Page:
Hello virtual crew members and fellow adventures!
Eric here catching you up to date on the latest travels of Still Waters II. Click on this link to see the day- to-day travel log.
Summary of week:
After spending a month at The Wharf in Orange Beach, Alabama the crew finally cruised a whole day last week. They left The Wharf on Friday the 13th and made their way to Palafox Pier in Pensacola, Florida.
But before we get started cruising, the crew would like to give a shout out and congratulations to LeryLynn for crossing their wake as they made the run to The Wharf.
Friday, January 13, 2017
The crew had planned to cruise along the panhandle of Florida with The Lord’s Provision. However, Roger came over in the morning and informed our crew that Grace was ill and was headed to the hospital. The skipper helped Roger move The Lord’s Provision over for a pump out and get resettled in her slip before setting out for Pensacola.
The cruise was exceptional for dolphin watching. The crew counted about 35 dolphins swimming and playing in the water today.
Just before noon, the crew re-entered Florida waters after leaving them in April 2016. Little-by-little, the crew is sneaking up on their goal of crossing their wake in Ft Myers. Today was a major milestone in this quest.
Cruising along the Gulf Islands National Seashore.
Entering Pensacola Bay.
After crossing Pensacola Bay, the crew landed at Palafox Pier. After securing the boat, the crew headed out to learn about the history of Pensacola.
The Pensacola colony got off to a rocky start. In September 1559, they were wiped out by a hurricane. The survivors continued to try to make a go of it for two more years but finally abandoned the colony in 1561 and returned to Veracruz.
The Spanish settled the area again in 1698 to guard Florida from the French who were expanding eastward from New Orleans. This Spanish period lasted till 1719.
The French then controlled the area 1719-1722. As with the first colony, a hurricane destroyed Pensacola and the French burned what survived. The French then moved back west to New Orleans.
The Second Spanish period was 1722-1763. The Spanish reclaimed the area and moved Pensacola from the barrier islands to its present location.
The Treaty of Paris-1763, transferred Florida to the British following the French and Indian War because the Spanish had sided with France.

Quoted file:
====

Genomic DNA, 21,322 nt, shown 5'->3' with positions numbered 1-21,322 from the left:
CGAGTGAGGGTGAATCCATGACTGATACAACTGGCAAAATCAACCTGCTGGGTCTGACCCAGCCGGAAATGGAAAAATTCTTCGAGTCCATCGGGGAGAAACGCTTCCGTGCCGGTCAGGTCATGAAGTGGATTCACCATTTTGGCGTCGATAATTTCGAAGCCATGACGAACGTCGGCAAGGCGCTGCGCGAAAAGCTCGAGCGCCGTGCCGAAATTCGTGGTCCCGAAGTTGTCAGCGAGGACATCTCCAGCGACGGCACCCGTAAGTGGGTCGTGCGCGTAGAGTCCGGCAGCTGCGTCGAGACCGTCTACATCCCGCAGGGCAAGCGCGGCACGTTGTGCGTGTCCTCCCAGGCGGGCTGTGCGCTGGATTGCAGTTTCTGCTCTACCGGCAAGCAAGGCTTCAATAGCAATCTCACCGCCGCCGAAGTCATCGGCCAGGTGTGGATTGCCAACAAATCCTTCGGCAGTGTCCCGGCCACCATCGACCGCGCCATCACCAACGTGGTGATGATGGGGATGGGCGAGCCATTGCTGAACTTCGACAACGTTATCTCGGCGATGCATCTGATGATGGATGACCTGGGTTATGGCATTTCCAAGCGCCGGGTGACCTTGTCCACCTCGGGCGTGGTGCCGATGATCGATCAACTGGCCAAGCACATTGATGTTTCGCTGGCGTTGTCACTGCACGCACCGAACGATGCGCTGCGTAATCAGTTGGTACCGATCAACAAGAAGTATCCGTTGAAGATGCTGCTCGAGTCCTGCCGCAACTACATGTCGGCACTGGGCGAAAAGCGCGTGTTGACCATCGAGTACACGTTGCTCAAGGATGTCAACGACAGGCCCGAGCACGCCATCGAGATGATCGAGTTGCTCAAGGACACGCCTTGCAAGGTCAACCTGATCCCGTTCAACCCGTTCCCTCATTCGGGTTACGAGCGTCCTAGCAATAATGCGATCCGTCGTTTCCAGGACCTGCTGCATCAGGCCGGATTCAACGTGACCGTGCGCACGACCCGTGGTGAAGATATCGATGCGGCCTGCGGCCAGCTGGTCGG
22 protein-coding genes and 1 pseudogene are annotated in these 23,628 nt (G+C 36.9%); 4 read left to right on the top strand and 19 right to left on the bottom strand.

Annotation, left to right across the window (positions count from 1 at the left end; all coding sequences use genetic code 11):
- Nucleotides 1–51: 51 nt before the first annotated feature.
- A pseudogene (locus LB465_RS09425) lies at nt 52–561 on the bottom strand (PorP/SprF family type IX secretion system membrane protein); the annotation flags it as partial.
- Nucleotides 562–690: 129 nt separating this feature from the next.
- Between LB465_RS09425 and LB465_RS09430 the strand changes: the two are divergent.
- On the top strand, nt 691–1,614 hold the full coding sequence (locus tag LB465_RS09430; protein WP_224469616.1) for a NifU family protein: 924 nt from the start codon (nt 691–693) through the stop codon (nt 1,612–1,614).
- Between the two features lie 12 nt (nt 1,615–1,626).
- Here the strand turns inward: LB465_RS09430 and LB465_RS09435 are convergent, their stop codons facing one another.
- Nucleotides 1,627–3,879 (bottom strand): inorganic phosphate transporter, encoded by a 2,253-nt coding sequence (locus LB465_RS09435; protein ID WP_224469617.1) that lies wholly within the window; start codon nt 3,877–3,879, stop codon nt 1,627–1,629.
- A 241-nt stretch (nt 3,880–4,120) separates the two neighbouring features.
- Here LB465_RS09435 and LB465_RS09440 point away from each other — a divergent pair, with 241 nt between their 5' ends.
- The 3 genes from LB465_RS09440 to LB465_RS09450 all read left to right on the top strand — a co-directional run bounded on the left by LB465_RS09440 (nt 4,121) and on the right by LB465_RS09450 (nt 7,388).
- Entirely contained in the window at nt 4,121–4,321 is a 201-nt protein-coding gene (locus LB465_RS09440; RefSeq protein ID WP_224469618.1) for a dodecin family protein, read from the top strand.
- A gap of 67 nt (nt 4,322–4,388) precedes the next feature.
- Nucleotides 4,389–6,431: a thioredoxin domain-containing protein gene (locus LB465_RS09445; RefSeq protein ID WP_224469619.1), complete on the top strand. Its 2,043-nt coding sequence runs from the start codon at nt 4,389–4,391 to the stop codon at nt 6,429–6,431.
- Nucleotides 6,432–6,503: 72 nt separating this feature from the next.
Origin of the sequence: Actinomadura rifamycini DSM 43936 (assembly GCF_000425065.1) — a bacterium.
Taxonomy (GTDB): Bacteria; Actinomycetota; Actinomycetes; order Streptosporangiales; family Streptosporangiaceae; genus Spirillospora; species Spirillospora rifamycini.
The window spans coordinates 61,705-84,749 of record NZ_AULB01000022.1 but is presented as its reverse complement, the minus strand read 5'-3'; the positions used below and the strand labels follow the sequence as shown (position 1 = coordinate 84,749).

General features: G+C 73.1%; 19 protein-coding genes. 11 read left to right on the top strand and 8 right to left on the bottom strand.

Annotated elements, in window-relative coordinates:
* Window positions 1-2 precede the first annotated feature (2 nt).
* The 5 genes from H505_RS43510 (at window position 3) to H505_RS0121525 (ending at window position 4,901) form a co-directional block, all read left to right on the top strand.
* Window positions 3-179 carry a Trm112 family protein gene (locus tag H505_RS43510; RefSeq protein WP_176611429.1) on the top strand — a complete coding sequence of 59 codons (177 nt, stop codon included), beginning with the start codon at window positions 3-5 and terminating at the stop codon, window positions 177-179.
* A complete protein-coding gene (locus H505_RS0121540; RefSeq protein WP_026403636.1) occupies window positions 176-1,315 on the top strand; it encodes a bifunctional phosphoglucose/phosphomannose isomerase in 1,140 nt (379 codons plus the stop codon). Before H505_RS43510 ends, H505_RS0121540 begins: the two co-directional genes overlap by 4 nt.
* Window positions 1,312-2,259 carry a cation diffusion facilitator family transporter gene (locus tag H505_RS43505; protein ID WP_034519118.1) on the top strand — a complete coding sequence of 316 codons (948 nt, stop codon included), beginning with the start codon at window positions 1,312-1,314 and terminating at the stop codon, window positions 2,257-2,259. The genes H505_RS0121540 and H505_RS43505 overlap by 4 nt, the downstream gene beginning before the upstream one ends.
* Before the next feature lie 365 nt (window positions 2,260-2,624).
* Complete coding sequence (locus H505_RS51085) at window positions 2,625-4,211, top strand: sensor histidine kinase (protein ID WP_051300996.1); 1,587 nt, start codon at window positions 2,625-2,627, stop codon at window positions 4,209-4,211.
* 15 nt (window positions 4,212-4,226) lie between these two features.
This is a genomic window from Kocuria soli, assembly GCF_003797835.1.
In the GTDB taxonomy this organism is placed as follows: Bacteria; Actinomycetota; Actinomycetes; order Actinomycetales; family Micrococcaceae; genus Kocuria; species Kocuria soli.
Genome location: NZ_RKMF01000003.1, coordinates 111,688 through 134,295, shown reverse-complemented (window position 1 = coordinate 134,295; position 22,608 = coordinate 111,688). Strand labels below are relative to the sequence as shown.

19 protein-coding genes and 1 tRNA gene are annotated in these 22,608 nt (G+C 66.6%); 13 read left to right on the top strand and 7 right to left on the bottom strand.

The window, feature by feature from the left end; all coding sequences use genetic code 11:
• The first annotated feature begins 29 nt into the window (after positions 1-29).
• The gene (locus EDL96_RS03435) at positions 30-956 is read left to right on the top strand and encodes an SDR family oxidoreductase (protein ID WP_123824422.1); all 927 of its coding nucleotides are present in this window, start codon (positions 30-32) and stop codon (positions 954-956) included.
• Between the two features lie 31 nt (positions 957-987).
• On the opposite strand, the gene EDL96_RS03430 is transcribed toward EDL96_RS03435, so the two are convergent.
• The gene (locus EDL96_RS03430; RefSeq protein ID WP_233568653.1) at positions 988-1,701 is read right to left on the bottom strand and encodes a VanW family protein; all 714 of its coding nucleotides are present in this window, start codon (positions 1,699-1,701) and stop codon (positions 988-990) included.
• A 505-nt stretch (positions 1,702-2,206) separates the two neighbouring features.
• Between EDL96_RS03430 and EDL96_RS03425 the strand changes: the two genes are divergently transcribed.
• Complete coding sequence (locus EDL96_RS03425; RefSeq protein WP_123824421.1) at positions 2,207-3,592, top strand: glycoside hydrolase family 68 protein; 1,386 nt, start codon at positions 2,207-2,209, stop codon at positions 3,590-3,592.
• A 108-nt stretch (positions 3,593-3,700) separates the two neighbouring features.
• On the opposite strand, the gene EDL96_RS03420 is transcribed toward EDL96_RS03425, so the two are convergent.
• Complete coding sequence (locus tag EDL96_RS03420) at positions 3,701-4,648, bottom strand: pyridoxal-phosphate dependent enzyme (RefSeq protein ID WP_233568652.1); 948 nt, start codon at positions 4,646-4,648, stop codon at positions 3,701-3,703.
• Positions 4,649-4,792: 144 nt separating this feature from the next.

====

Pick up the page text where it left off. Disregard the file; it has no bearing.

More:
The Third Spanish period was 1781-1819. Following the Revolutionary War the British gave the land along the coast all the way to the Mississippi River back to the Spanish.
Spain sold the Louisiana territory to France. The French then sold the land to the United States in 1803. This basically surrounded the Spanish area known as East and West Florida by the growing United States.
In 1819 the United States invaded Pensacola and took control of the area. In 1821, Spain sold Florida to the United States.
On January 10, 1861, Florida became the third state to leave the United States and join the Confederate States of America.
Following the Civil War, Florida was readmitted to the Union on June 25, 1868.
While walking around historic Pensacola the crew began sighting Pelicans in Paradise, a public art display scattered around Pensacola. The crew found 14 of the Pelicans that were within walking distance of the marina.
Some of the crew’s favorite pelicans:
A few feathered friends that were too far away to go find on foot.
While walking around historic Pensacola looking for Pelicans, the crew stumbled upon this modern piece of history, The Morrison Family Homestead. The home was built in 1906. The Morrison family bought the home in 1932. The lead singer of the Doors, Jim Morrison, was born and raised in this home. Who would of known?
Next Week – The crew plans to continue along the panhandle of Florida and visit Fort Walton Beach, Panama City, and Port St. Joe. The crew will stage in Port St. Joe and wait for a weather window which will allow them to cross the Gulf over to the west coast of Florida.
Loop On – The water goes on forever and the adventure never ends.
Eric the Red